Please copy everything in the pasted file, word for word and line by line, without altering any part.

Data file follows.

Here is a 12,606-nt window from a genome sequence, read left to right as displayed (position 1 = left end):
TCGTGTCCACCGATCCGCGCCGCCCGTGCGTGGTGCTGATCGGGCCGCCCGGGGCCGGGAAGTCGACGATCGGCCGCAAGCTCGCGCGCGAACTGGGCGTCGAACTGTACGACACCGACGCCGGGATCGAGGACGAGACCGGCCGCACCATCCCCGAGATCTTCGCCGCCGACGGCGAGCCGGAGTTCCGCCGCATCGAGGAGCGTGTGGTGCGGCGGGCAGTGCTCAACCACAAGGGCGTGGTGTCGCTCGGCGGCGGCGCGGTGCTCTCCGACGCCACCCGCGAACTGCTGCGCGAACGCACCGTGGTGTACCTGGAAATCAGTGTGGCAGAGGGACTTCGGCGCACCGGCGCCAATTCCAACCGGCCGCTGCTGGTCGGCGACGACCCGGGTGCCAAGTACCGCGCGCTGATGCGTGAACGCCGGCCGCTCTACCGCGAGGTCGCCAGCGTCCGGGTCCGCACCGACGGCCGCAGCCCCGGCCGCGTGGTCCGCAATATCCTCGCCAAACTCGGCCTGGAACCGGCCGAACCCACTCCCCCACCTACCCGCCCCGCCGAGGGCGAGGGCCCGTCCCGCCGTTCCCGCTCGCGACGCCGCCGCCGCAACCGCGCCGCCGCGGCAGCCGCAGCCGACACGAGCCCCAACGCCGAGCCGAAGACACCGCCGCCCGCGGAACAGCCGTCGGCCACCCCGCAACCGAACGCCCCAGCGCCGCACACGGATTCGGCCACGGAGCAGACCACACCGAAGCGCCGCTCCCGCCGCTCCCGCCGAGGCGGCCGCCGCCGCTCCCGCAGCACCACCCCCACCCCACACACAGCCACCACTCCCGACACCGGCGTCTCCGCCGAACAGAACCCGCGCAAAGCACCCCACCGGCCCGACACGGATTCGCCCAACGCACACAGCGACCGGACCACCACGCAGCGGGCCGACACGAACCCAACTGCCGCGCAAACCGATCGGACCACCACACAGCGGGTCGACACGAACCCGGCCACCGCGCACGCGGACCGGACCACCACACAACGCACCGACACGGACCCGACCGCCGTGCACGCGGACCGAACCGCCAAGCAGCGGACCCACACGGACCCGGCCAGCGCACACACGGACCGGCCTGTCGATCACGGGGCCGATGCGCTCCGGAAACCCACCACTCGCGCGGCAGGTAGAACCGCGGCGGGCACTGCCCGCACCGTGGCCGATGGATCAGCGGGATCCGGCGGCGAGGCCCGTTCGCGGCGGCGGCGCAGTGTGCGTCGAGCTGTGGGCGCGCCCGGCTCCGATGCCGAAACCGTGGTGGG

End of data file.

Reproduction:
Here is a 12,606-nt window from a genome sequence, read left to right as displayed (position 1 = left end):
TCGTGTCCACCGATCCGCGCCGCCCGTGCGTGGTGCTGATCGGGCCGCCCGGGGCCGGGAAGTCGACGATCGGCCGCAAGCTCGCGCGCGAACTGGGCGTCGAACTGTACGACACCGACGCCGGGATCGAGGACGAGACCGGCCGCACCATCCCCGAGATCTTCGCCGCCGACGGCGAGCCGGAGTTCCGCCGCATCGAGGAGCGTGTGGTGCGGCGGGCAGTGCTCAACCACAAGGGCGTGGTGTCGCTCGGCGGCGGCGCGGTGCTCTCCGACGCCACCCGCGAACTGCTGCGCGAACGCACCGTGGTGTACCTGGAAATCAGTGTGGCAGAGGGACTTCGGCGCACCGGCGCCAATTCCAACCGGCCGCTGCTGGTCGGCGACGACCCGGGTGCCAAGTACCGCGCGCTGATGCGTGAACGCCGGCCGCTCTACCGCGAGGTCGCCAGCGTCCGGGTCCGCACCGACGGCCGCAGCCCCGGCCGCGTGGTCCGCAATATCCTCGCCAAACTCGGCCTGGAACCGGCCGAACCCACTCCCCCACCTACCCGCCCCGCCGAGGGCGAGGGCCCGTCCCGCCGTTCCCGCTCGCGACGCCGCCGCCGCAACCGCGCCGCCGCGGCAGCCGCAGCCGACACGAGCCCCAACGCCGAGCCGAAGACACCGCCGCCCGCGGAACAGCCGTCGGCCACCCCGCAACCGAACGCCCCAGCGCCGCACACGGATTCGGCCACGGAGCAGACCACACCGAAGCGCCGCTCCCGCCGCTCCCGCCGAGGCGGCCGCCGCCGCTCCCGCAGCACCACCCCCACCCCACACACAGCCACCACTCCCGACACCGGCGTCTCCGCCGAACAGAACCCGCGCAAAGCACCCCACCGGCCCGACACGGATTCGCCCAACGCACACAGCGACCGGACCACCACGCAGCGGGCCGACACGAACCCAACTGCCGCGCAAACCGATCGGACCACCACACAGCGGGTCGACACGAACCCGGCCACCGCGCACGCGGACCGGACCACCACACAACGCACCGACACGGACCCGACCGCCGTGCACGCGGACCGAACCGCCAAGCAGCGGACCCACACGGACCCGGCCAGCGCACACACGGACCGGCCTGTCGATCACGGGGCCGATGCGCTCCGGAAACCCACCACTCGCGCGGCAGGTAGAACCGCGGCGGGCACTGCCCGCACCGTGGCCGATGGATCAGCGGGATCCGGCGGCGAGGCCCGTTCGCGGCGGCGGCGCAGTGTGCGTCGAGCTGTGGGCGCGCCCGGCTCCGATGCCGAAACCGTGGTGGG